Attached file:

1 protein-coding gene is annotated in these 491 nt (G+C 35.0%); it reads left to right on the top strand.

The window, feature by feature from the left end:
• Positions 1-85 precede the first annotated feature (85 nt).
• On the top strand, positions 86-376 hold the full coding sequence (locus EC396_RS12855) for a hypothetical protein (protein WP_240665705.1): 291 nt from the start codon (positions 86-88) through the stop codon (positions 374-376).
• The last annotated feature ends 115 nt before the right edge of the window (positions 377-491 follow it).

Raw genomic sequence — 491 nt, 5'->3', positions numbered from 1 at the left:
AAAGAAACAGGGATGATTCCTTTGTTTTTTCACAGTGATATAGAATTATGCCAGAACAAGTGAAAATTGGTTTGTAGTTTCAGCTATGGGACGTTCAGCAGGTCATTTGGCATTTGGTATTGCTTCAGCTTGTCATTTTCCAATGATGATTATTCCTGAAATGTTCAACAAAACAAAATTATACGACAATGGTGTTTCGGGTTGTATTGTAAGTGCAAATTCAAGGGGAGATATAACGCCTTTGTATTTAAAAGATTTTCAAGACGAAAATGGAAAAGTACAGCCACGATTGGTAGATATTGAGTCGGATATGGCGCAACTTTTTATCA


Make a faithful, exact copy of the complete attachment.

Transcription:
1 protein-coding gene is annotated in these 491 nt (G+C 35.0%); it reads left to right on the top strand.

The window, feature by feature from the left end:
• Positions 1-85 precede the first annotated feature (85 nt).
• On the top strand, positions 86-376 hold the full coding sequence (locus EC396_RS12855) for a hypothetical protein (protein WP_240665705.1): 291 nt from the start codon (positions 86-88) through the stop codon (positions 374-376).
• The last annotated feature ends 115 nt before the right edge of the window (positions 377-491 follow it).

Raw genomic sequence — 491 nt, 5'->3', positions numbered from 1 at the left:
AAAGAAACAGGGATGATTCCTTTGTTTTTTCACAGTGATATAGAATTATGCCAGAACAAGTGAAAATTGGTTTGTAGTTTCAGCTATGGGACGTTCAGCAGGTCATTTGGCATTTGGTATTGCTTCAGCTTGTCATTTTCCAATGATGATTATTCCTGAAATGTTCAACAAAACAAAATTATACGACAATGGTGTTTCGGGTTGTATTGTAAGTGCAAATTCAAGGGGAGATATAACGCCTTTGTATTTAAAAGATTTTCAAGACGAAAATGGAAAAGTACAGCCACGATTGGTAGATATTGAGTCGGATATGGCGCAACTTTTTATCA